Chris: Yes well if I if I can give a blatant plug. It’s going to be called the Cabino program. Cabino is, like your fellow wine drinker in tagalog is how you translate that and we’re actually launching the program later this month in March. It’s been on soft launch very popular with the initial customers that we piloted with and those people joining the Cabino program we’ll be able to choose from two three or six bottles per month delivered to their door at price point starting at sort of 2000 pesos for the put-a-two bottle option. So that will that will be available later this month from Winery Philippine’s self-service or they can do an inquiry but you’ll be able to actually look and pay for a subscription fully online through winer.ph. And of course the many events that we run around the city are also good options for people to come in and get to know us and try the product and then you know talk to some of our wine educators or our sales representatives there to discuss if they’d like to get a subscription as well so online will come along to one of our events and have a chat to us.
Derek: Yes fantastic. And of course I have been to one of your events one of your wine and dine events and I really do recommend them they’re fantastic environment to learn about great wine but also food because you are very much a foodie yourself.
Chris: Yeah well I think if you’re a wine lover you tend to have an interest in cooking and food. And you know it almost just lends itself naturally to being a foodie right. I think more so than beer and spirits and I’m not saying they don’t at all pair and lend themselves to food but I think this incredible variation in in wine and and there’s a real pleasure in sort of when you get that perfect pair of exactly the right wine to exact right food and you had a little twist of fresh herbs from your garden and you had that bottle of wine that came from you know that particular winery that you love. And it was that particular vintage that you know was your favorite. When it comes together it’s just a really magical experience. One of life’s pleasures.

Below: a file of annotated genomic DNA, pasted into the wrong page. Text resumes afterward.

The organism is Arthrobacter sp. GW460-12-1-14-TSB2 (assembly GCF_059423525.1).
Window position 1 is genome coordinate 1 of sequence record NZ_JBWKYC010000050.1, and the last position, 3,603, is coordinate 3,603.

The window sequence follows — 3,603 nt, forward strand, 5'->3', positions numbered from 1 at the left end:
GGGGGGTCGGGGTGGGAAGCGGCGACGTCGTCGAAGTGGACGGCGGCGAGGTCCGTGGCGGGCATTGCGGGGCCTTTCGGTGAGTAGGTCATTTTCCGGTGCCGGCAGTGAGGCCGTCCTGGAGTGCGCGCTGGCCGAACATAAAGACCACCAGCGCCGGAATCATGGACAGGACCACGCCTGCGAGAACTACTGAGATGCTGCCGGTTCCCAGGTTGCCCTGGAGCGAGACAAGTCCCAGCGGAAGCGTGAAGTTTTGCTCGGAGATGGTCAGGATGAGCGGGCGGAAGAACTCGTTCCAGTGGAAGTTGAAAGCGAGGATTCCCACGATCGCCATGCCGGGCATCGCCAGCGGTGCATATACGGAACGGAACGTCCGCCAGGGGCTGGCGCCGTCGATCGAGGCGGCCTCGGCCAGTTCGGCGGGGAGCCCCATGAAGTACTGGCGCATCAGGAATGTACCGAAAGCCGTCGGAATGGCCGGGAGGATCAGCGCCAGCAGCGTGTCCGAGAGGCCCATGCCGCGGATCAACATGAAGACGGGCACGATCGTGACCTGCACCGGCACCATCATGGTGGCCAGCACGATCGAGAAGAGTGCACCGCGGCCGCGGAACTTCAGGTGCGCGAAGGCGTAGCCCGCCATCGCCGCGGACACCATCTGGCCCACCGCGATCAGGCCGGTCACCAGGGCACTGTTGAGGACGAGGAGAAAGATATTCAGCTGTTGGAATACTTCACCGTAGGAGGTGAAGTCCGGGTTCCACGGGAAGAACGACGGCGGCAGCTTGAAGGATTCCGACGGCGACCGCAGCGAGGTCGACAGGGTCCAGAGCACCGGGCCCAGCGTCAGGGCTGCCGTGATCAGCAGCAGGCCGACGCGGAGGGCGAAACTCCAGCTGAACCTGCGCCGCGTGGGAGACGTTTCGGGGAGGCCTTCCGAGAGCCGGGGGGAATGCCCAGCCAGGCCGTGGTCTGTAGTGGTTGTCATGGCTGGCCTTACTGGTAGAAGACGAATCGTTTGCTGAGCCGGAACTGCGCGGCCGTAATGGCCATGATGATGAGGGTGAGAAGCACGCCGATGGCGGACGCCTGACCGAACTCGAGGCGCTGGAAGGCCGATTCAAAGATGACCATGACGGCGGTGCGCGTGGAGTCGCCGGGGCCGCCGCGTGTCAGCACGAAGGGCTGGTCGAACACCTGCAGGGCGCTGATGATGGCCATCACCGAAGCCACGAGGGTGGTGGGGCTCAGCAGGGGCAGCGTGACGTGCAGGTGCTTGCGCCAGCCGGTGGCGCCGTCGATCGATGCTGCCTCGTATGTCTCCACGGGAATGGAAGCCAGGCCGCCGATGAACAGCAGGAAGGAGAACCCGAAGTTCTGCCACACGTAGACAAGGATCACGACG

Derek: Perfect. So thank you so much Chris and I certainly encourage anyone to look into the subscription and or go to your wine evenings. If of course they’re in Manila or the Philippines but if you don’t want to get in touch you how can they do that?
Chris: So just drop me a line at [email protected] and you can always check out Winery Philippines at winery.ph the website.
Derek: Okay that was Chris Urbano of Winery Philippines. Of course if you to get in touch with him that is winery.ph and if you want to get in touch them or know any more about this thing go to our show notes at outsourceaccelerator.com/131. And as always if you want to ask us anything then just drop us an email to [email protected] See you next time.